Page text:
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    ABSTRACT: A Gram-reaction-negative, non-motile and rod-shaped bacterium, designated as THG-DN3.6(T), was isolated from an ancient tree trunk from Republic of Korea. On the basis of 16S rRNA gene sequence analysis, strain THG-DN3.6(T) was shown to belong to the genus Chryseobacterium and the highest similarity to Chryseobacterium indoltheticum LMG 4025(T) (97.2 %) and the closest phylogenetic relatives were Chryseobacterium scophthalmum (96.8 %), Chryseobacterium piscium (96.7 %) and Chryseobacterium balustinum KCTC 2903(T) (96.3 %). The DNA G + C content of the isolate was 33.2 mol %. The predominant isoprenoid quinone was menaquinone-6. The major fatty acids were iso-C15:0, summed feature 3 (C16:1 ω7c and/or C16:1 ω7t and/or iso-C15:0 2-OH), iso-C17:1 ω9c and iso-C17:0 3-OH. The major polar lipids of strain THG-DN3.6(T) were phosphatidylethanolamine. The mean DNA-DNA relatedness of strain THG-DN3.6(T) to C. indoltheticum LMG 4025(T) was 52 ± 0.5 %. Based on the results of polyphasic characterization, strain THG-DN3.6(T) represented a novel species within the genus Chryseobacterium, for which the name Chryseobacterium formosus sp. nov. is proposed. The type strain is THG-DN3.6(T) (=KCTC 42606 = CCTCC AB 2015118). The NCBI GenBank accession number for the 16S rRNA gene sequence of strain THG-DN3.6(T) is KM035938.
    Archives of Microbiology 07/2015; 197(8). DOI:10.1007/s00203-015-1137-9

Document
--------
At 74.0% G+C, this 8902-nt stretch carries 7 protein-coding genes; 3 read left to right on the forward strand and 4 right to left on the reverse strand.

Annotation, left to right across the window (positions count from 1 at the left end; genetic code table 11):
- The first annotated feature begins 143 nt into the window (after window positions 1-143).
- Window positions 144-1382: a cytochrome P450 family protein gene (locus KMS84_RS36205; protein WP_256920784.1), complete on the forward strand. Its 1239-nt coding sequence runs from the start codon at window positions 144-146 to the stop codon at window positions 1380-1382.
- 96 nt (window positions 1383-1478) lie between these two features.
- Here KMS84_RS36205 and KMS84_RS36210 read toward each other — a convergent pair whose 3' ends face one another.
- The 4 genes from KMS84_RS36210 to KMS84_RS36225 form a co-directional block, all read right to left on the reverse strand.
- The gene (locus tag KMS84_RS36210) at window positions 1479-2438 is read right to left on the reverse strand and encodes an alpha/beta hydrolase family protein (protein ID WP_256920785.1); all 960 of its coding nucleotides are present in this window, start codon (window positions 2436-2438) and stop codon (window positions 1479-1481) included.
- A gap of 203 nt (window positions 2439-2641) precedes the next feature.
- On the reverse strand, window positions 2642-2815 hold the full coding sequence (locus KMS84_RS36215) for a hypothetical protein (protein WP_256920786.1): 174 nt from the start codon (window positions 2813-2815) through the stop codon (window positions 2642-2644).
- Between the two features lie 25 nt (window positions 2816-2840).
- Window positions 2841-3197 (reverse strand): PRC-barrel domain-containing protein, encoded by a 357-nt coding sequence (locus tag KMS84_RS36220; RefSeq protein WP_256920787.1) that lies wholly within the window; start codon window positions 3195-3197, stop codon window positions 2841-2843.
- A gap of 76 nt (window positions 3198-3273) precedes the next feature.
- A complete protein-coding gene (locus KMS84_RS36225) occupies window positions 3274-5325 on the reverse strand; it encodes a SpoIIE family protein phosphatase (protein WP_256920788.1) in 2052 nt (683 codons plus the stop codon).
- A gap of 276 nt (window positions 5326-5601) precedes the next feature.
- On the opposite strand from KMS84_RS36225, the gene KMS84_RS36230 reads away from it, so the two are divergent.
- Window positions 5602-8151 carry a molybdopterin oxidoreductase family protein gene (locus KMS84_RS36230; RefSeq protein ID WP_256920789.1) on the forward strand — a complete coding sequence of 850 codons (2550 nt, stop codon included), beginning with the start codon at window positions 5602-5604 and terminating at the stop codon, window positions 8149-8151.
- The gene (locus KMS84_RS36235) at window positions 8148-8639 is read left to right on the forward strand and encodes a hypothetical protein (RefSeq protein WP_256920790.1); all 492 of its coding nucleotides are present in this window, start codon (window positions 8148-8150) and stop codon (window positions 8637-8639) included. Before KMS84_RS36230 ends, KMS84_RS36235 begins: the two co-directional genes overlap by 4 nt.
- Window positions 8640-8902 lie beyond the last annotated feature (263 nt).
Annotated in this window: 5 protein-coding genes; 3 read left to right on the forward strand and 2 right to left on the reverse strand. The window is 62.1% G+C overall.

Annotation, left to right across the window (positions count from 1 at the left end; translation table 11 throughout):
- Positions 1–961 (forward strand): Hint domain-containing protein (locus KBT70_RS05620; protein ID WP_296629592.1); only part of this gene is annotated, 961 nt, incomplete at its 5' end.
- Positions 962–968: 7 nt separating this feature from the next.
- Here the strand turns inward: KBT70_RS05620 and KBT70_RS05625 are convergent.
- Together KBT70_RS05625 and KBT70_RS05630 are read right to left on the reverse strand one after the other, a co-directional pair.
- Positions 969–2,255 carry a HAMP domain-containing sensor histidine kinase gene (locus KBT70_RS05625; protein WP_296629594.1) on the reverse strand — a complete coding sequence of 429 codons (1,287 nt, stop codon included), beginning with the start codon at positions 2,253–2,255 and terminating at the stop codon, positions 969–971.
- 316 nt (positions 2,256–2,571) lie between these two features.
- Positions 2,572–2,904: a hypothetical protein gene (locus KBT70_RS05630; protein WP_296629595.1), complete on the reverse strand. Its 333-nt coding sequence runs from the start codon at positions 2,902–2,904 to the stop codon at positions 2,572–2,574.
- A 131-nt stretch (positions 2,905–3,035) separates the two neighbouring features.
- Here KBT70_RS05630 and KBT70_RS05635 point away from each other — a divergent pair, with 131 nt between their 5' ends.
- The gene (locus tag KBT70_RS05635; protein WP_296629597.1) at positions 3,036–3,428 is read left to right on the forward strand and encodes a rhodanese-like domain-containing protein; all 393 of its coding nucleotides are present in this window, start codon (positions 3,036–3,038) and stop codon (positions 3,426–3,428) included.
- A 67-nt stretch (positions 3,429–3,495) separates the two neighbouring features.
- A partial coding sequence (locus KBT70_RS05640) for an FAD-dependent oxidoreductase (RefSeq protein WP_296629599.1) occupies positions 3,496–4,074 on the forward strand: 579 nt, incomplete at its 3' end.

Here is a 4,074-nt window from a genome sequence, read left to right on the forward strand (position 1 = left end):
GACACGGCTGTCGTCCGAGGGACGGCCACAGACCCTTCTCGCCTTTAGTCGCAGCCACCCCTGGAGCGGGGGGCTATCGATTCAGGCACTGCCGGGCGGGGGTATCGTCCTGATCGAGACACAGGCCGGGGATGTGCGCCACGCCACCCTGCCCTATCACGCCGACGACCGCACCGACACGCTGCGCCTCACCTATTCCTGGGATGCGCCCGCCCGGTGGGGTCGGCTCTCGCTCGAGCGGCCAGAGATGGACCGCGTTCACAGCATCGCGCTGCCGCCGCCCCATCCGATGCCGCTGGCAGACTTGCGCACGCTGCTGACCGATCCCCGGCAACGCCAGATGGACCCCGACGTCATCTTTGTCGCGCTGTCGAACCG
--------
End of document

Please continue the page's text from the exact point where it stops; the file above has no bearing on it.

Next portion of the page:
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    ABSTRACT: Saccharomyces cerevisiae is industrially the most important yeast, and its growth in different concentrations of oxygen can be used to improve various application processes. The aims of this work were to study in aerobic and microaerophilic growth conditions the cell size and tendency of morphological changes in S. cerevisiae in different stages of growth and to assess the effect of the two growth conditions in the differentiation of quiescent and non-quiescent subpopulations in the stationary phase. Dissolved oxygen levels in the culture medium for aerobic and microaerophilic conditions were 6.6 and 5.2 mg L(-1), respectively. In both growth conditions, similar viable cell populations were obtained, although in aerobic conditions the stationary phase was reached and the quiescent and non-quiescent subpopulations were also differentiated. The microaerophilic growth produced a significant reduction in the specific growth rate and consequently also in glucose and oxygen consumption. The most notable changes in cellular size and morphology occurred with the depletion of glucose and oxygen. The concentration of dissolved oxygen in the culture medium significantly modulated the growth kinetics of S. cerevisiae and their development and differentiation to quiescent cells. This could justify the need to readjust small variations in oxygen levels during yeast cultures in biotechnological processes.
    Archives of Microbiology 07/2015; 197(8). DOI:10.1007/s00203-015-1136-x